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New tricks for an old elephant: revising concepts of Coeur d'Alene geology.
Min Eng 1998 Jan; 50(8):27-35
The Coeur d'Alene Mining District of northern Idaho is remarkable for its number of large ore bodies and for the amount of its historical production of lead, zinc and silver. Since veins were first discovered in 1884, more than 127 Mt (140 million st) of ore have been produced from narrow, high-grade veins. Mining continues at the Lucky Friday, Galena and Sunshine mines. All have been in production for decades. At these mines, more efficient mining and exploration techniques have reduced costs while adding significant new reserves. Even the old Bunker Hill Mine, where ore was first found in 1875, continues operation on a limited basis, partly involving production of world-class pyromorphite specimens. Until recently, the Coeur Mine was also a profitable silver producer. Other large producers have included the Star-Morning, Hecla, Page, Standard-Mammoth, Hercules and Gold Hunter mines.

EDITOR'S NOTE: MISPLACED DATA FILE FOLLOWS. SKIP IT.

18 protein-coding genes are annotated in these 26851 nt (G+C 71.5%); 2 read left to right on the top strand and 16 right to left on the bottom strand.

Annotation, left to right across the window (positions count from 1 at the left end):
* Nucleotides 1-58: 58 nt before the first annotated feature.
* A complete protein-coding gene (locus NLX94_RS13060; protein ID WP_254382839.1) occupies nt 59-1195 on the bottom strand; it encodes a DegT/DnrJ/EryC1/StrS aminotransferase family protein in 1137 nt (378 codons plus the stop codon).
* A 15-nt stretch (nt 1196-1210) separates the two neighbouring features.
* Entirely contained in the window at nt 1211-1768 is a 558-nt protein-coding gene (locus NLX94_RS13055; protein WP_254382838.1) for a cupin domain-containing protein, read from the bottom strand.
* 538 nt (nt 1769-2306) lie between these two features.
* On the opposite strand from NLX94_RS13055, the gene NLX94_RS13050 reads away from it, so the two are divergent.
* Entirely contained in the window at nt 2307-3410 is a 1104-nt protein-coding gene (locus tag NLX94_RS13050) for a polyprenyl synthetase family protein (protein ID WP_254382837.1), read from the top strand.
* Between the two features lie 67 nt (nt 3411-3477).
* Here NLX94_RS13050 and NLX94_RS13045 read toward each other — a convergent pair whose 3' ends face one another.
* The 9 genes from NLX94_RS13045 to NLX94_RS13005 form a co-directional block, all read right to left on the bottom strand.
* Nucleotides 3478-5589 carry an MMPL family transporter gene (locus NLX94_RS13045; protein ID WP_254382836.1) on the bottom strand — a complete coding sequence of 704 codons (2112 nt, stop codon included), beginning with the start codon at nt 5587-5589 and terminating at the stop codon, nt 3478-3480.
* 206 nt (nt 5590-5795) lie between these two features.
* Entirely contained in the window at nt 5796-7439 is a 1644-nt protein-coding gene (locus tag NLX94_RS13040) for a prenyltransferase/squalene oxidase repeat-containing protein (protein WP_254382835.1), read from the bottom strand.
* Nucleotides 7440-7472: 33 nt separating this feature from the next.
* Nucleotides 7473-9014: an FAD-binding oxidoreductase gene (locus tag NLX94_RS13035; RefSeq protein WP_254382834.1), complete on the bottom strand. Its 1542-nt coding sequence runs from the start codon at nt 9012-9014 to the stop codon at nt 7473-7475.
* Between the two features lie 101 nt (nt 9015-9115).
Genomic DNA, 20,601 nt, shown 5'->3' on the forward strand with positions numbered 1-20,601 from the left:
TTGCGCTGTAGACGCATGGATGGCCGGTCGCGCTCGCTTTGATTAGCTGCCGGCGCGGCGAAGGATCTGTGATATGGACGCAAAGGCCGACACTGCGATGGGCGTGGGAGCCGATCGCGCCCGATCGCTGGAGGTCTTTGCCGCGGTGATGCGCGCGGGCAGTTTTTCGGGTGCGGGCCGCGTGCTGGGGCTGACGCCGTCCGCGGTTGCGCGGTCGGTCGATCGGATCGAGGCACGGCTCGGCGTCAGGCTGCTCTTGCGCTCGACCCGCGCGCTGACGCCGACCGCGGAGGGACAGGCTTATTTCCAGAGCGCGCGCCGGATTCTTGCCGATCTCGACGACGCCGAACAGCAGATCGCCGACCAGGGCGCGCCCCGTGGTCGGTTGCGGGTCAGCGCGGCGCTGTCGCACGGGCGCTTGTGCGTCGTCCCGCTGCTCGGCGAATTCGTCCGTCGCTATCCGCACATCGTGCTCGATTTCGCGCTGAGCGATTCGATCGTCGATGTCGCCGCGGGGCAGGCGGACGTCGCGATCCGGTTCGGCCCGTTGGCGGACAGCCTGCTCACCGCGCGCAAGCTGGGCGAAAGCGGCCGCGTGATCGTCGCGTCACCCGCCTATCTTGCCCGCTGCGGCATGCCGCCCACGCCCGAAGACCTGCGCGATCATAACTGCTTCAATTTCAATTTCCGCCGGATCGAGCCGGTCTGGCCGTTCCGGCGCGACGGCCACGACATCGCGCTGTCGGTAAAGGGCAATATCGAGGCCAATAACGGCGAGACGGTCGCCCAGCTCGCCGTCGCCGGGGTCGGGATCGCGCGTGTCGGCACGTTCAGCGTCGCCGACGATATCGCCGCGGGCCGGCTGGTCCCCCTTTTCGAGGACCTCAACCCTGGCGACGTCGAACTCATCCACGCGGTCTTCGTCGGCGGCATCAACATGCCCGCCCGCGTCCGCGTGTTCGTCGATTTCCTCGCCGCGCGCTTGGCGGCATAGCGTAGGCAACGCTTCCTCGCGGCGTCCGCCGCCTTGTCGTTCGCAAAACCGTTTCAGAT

Mining-industry; Geology; Surface-mining; Minerals; Mineral-deposits
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Page last reviewed: October 16, 2020
Content source: National Institute for Occupational Safety and Health Education and Information Division